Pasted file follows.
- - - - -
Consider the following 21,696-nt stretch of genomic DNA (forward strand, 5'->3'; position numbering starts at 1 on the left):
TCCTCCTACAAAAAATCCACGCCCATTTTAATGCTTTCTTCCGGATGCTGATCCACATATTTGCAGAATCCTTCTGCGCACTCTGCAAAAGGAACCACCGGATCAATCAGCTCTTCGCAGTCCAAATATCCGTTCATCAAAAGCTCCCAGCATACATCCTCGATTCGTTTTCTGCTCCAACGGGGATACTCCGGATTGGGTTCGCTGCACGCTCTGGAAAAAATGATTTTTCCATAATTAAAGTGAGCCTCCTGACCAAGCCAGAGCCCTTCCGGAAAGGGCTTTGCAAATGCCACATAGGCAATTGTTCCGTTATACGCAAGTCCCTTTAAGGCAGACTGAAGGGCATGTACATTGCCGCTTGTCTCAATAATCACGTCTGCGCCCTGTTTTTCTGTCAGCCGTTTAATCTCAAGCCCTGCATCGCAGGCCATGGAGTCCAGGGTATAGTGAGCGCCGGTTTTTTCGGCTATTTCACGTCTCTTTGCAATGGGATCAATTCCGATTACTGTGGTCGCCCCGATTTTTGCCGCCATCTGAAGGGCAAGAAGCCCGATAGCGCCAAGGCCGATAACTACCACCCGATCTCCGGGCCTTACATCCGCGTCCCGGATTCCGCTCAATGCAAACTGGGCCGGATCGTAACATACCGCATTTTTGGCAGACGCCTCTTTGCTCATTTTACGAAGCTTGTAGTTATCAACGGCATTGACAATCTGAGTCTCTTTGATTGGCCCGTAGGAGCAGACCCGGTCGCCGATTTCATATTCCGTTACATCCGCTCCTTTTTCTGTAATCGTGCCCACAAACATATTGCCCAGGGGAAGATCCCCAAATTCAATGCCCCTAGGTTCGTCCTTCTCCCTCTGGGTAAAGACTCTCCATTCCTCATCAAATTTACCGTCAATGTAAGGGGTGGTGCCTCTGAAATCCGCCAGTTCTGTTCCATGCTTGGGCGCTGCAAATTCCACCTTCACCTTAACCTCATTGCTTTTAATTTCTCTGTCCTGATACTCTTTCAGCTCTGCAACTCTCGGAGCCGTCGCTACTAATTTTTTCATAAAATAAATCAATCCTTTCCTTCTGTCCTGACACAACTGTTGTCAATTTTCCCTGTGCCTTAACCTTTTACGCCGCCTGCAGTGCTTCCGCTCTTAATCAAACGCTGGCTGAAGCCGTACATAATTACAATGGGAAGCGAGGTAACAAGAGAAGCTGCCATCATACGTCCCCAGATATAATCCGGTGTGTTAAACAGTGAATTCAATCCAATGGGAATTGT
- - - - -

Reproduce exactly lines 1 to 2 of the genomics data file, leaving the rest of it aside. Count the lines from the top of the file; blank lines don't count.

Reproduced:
Consider the following 21,696-nt stretch of genomic DNA (forward strand, 5'->3'; position numbering starts at 1 on the left):
TCCTCCTACAAAAAATCCACGCCCATTTTAATGCTTTCTTCCGGATGCTGATCCACATATTTGCAGAATCCTTCTGCGCACTCTGCAAAAGGAACCACCGGATCAATCAGCTCTTCGCAGTCCAAATATCCGTTCATCAAAAGCTCCCAGCATACATCCTCGATTCGTTTTCTGCTCCAACGGGGATACTCCGGATTGGGTTCGCTGCACGCTCTGGAAAAAATGATTTTTCCATAATTAAAGTGAGCCTCCTGACCAAGCCAGAGCCCTTCCGGAAAGGGCTTTGCAAATGCCACATAGGCAATTGTTCCGTTATACGCAAGTCCCTTTAAGGCAGACTGAAGGGCATGTACATTGCCGCTTGTCTCAATAATCACGTCTGCGCCCTGTTTTTCTGTCAGCCGTTTAATCTCAAGCCCTGCATCGCAGGCCATGGAGTCCAGGGTATAGTGAGCGCCGGTTTTTTCGGCTATTTCACGTCTCTTTGCAATGGGATCAATTCCGATTACTGTGGTCGCCCCGATTTTTGCCGCCATCTGAAGGGCAAGAAGCCCGATAGCGCCAAGGCCGATAACTACCACCCGATCTCCGGGCCTTACATCCGCGTCCCGGATTCCGCTCAATGCAAACTGGGCCGGATCGTAACATACCGCATTTTTGGCAGACGCCTCTTTGCTCATTTTACGAAGCTTGTAGTTATCAACGGCATTGACAATCTGAGTCTCTTTGATTGGCCCGTAGGAGCAGACCCGGTCGCCGATTTCATATTCCGTTACATCCGCTCCTTTTTCTGTAATCGTGCCCACAAACATATTGCCCAGGGGAAGATCCCCAAATTCAATGCCCCTAGGTTCGTCCTTCTCCCTCTGGGTAAAGACTCTCCATTCCTCATCAAATTTACCGTCAATGTAAGGGGTGGTGCCTCTGAAATCCGCCAGTTCTGTTCCATGCTTGGGCGCTGCAAATTCCACCTTCACCTTAACCTCATTGCTTTTAATTTCTCTGTCCTGATACTCTTTCAGCTCTGCAACTCTCGGAGCCGTCGCTACTAATTTTTTCATAAAATAAATCAATCCTTTCCTTCTGTCCTGACACAACTGTTGTCAATTTTCCCTGTGCCTTAACCTTTTACGCCGCCTGCAGTGCTTCCGCTCTTAATCAAACGCTGGCTGAAGCCGTACATAATTACAATGGGAAGCGAGGTAACAAGAGAAGCTGCCATCATACGTCCCCAGATATAATCCGGTGTGTTAAACAGTGAATTCAATCCAATGGGAATTGT